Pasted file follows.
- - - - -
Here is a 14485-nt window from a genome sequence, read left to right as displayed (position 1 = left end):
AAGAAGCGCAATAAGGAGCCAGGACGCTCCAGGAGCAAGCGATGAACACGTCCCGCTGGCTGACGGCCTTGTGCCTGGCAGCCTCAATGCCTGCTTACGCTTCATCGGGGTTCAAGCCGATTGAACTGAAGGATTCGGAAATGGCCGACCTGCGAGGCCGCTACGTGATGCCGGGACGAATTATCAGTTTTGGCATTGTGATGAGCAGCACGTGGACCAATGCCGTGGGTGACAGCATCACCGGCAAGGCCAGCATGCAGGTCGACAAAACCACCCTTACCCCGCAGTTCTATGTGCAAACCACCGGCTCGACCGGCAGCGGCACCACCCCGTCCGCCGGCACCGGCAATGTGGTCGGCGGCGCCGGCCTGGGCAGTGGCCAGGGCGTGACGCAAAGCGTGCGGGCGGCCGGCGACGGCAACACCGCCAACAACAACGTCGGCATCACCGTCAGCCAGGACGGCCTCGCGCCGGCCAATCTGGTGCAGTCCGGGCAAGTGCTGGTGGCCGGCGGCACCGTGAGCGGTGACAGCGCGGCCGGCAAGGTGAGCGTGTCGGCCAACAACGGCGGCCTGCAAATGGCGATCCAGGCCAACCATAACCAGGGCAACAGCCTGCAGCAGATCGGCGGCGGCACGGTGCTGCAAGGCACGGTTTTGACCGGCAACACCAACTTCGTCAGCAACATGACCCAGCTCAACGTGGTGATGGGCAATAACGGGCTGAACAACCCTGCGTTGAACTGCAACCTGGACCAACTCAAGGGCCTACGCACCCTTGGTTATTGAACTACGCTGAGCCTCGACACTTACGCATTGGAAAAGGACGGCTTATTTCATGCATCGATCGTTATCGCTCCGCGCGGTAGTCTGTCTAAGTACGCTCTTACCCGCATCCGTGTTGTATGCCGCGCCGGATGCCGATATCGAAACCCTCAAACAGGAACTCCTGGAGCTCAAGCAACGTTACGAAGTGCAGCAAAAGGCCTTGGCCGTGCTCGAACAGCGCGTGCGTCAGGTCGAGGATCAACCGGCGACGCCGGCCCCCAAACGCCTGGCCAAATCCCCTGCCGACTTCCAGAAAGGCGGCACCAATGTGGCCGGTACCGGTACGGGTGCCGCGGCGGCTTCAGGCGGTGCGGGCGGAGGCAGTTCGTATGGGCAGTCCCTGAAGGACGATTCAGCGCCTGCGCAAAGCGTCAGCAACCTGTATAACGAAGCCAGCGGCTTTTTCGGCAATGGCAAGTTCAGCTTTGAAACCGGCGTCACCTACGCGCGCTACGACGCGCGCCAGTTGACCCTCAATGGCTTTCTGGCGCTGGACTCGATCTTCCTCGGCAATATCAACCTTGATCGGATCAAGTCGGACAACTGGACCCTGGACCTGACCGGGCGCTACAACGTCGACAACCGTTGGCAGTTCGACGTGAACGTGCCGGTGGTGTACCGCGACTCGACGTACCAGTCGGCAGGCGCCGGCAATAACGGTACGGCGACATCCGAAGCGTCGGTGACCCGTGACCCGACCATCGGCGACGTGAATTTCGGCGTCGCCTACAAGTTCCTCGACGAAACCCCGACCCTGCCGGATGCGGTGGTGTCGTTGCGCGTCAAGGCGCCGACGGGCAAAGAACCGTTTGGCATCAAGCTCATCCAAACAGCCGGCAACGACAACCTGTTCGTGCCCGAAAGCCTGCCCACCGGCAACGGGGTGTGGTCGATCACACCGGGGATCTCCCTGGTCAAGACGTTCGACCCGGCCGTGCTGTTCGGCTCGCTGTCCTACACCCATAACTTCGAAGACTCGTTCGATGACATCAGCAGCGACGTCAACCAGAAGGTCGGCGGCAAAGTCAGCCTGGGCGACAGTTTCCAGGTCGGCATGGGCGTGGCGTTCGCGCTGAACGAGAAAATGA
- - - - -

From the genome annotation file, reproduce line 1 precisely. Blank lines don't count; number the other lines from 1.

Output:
Here is a 14485-nt window from a genome sequence, read left to right as displayed (position 1 = left end):